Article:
Don’t Invade My Language, Too


Alejandro Villa Vásquez, Copy Chief

In the midst of social movements led by American youth demanding equality — which manifests in many forms — I have been feeling disillusioned. The commodification of social justice into something consisting of clothing and accessories with particular sayings or phrases, social justice’s prominence and dissemination in social media and the flood of buzzwords into our everyday vocabulary has created a leviathan of forward-thinking young people hungry for change. But change can be harmful; change can sometimes be worse than what’s already in place.

The word ‘Latin’ as a denomination was created by French colonists in order to identify who was a part of French colonial projects and who wasn’t. The word found new usage in English-speaking Americans in order to maintain the racial imaginary — an argument for another day —  that somehow people of Latin American descent were inherently different from them.

We were labeled as ‘Hispanics’ for a while in the 20th century. But that word, linguistically speaking, associated us too much with our estranged “Mother” Spain, so ‘Latino/a’ became the umbrella term. ‘Latina’ soon followed. Scholars in the latter half of the century tried legalizing ‘[email protected]’ as a gender-neutral phrase — to be pronounced awkwardly as ‘Latino/a’ when spoken. That never caught on. But that odd, mutated word is the predecessor to an even more befuddling term, ‘Latinx.’

First, I want to dispel any gathering suspicions you may have about my qualm with ‘Latinx.’ I understand why it exists. It serves a purpose in a society where many of us have realized that not everyone is a man or a woman. The gender neutrality of the term works for Latin Americans who don’t want to be gendered. It’s perfectly understandable why the word has caught on. The problem with ‘Latinx’ is multilayered and complex, never mind the fact that few would dare challenge the authority it has garnered among the politically and socially enlightened circles of academia. It’s quickly being adopted by people and institutions like NYU without a single inquiry into the implications of legitimizing it.

To start, the letter x does not exist as an ending in Spanish, which is gendered — like German, French and many other languages. And if we were really going to follow the logic of using x, important words like ‘el orgullo’ would have to be ‘xl orgullx’; ‘la Latinidad’ would be devolved into ‘lx Latinidxd.’ Not to mention all the other words in Spanish that don’t abide by typical rules for gendered words, like ‘la radio,’ and the sort of changes those words would have to undergo.

Such an ending cannot be introduced to a language that has developed a very specific way of functioning. It only gets worse when huge institutions like NYU start flinging the word in official, university-wide announcements. It legitimizes the word and gives it weight. The more it’s normalized, the less likely people are to realize that this is an instance of serious linguistic imperialism.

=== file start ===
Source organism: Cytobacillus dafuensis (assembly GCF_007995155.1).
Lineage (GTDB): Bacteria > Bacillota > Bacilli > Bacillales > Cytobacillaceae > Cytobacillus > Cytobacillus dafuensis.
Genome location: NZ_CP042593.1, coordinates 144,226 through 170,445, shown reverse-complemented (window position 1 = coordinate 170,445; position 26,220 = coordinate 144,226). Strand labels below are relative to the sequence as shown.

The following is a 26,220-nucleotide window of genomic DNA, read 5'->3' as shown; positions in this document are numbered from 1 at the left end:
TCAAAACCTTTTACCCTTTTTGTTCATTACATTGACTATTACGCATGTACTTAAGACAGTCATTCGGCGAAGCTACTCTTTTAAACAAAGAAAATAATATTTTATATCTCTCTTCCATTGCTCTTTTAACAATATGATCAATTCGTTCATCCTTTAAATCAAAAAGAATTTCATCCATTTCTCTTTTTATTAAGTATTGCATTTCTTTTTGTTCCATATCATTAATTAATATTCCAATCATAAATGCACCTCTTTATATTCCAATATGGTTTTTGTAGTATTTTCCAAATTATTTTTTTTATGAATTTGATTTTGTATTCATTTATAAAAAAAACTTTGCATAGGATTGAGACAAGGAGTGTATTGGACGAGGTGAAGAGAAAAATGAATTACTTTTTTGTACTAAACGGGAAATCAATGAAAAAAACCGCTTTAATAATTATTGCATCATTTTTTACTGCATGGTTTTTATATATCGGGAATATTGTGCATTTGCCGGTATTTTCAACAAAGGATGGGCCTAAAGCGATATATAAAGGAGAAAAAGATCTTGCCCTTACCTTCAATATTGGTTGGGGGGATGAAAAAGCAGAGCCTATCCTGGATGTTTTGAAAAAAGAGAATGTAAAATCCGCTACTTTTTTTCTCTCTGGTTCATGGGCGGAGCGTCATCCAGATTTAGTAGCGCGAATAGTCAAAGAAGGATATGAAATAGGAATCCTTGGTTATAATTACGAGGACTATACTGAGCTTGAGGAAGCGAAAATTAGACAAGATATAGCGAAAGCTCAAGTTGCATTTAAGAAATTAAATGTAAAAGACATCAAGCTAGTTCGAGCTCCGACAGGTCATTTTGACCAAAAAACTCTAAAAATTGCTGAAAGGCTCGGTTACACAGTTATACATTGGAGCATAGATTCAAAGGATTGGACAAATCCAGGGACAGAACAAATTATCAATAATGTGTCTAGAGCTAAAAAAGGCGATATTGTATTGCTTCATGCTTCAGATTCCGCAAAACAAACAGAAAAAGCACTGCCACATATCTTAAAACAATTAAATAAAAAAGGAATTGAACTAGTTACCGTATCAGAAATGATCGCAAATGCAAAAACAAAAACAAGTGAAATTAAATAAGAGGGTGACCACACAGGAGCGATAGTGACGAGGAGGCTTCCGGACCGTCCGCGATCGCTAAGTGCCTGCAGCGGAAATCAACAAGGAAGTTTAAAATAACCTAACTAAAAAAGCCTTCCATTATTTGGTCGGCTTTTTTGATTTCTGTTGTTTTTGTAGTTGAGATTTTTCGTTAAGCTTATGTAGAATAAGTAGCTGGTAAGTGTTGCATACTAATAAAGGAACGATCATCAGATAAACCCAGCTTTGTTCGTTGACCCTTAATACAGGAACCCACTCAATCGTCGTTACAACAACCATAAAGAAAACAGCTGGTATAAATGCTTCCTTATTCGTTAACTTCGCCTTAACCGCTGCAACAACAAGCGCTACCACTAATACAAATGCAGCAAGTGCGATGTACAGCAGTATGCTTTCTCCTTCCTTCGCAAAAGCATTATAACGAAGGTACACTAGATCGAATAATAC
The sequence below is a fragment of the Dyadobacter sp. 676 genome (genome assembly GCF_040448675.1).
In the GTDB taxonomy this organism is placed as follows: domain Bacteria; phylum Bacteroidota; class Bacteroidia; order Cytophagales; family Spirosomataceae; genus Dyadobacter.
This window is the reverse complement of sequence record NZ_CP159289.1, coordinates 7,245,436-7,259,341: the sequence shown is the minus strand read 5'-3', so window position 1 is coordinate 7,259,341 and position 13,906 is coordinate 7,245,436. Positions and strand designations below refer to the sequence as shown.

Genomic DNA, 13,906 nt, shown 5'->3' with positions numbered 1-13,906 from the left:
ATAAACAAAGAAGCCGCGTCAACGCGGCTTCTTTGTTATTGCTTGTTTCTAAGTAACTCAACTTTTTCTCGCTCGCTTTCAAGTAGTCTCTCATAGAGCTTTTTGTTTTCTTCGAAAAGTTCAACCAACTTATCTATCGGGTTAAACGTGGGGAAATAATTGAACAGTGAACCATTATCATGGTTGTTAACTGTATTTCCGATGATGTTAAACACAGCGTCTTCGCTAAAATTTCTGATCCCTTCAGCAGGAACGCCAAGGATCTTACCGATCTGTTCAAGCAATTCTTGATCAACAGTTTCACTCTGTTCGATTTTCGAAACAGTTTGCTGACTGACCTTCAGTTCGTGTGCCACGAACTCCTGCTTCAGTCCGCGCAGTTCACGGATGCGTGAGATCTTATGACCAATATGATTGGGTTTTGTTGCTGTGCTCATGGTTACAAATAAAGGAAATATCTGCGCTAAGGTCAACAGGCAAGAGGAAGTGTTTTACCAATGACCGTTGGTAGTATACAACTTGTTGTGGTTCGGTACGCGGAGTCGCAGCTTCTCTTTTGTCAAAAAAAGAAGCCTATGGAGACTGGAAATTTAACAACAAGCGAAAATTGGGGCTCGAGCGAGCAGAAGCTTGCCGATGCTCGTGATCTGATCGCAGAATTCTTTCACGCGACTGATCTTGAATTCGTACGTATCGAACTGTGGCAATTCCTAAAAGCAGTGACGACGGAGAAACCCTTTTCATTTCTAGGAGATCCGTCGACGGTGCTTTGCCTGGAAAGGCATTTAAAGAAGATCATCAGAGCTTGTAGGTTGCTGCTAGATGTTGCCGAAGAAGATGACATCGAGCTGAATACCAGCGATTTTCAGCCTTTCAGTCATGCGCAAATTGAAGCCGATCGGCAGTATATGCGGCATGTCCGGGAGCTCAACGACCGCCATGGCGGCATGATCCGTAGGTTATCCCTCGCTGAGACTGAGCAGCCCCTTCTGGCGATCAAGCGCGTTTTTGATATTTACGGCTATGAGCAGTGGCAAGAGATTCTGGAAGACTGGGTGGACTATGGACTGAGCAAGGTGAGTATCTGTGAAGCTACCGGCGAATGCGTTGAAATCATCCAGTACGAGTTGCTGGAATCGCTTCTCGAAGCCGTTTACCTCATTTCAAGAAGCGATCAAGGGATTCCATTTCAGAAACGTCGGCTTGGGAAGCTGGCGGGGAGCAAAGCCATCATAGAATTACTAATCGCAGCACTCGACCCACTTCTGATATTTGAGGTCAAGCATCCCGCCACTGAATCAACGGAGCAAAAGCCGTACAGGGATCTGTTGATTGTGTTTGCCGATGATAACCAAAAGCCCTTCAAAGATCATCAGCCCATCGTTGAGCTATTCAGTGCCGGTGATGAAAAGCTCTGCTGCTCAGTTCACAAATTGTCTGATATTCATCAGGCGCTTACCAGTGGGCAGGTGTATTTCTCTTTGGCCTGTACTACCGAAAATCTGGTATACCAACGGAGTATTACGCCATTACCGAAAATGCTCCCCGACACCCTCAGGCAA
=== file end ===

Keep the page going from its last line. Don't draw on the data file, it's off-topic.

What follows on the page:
This word has been developed by activists in the United States to make the Spanish language more inclusive; I get that. But think of the millions of Latin Americans in this country — our parents and godparents and grandparents and cousins — that probably aren’t even aware we’re having this debate in the first place. They deserve to be included in the conversation because it’s their language as much as it is mine or yours. Until the Latin American community, as a whole, comes together to create a new word, letter, or perhaps even a third grammatical gender to suit our nonconforming members, we should eschew the use of ‘Latinx,’ lest we allow our language to be altered by English-speakers.

Instead, I think ‘Latine’ is perfectly fine. It’s not a masculine or feminine ending, and Spanish actually has words that end with e. And when we speak English, I think there’s some power in claiming ourselves as ‘Latin Americans’ or even just ‘Latins.’ After all, whether Europeans want to admit it or not, our languages and cultures are intertwined through a common ancestor, the Roman Empire. Languages like Italian and French are always hiked up onto pedestals as being extraordinarily romantic or beautiful. People with French and Italian accents never face the same scrutiny as people with a Spanish accent. It’s time to remind people that Spanish is just as beautiful of a language, and demands the same respect.

Opinions expressed on the editorial pages are not necessarily those of WSN, and our publication of opinions is not an endorsement of them.

A version of this appeared in the Monday, April 9 print edition. Email Alejandro Villa Vásquez at [email protected].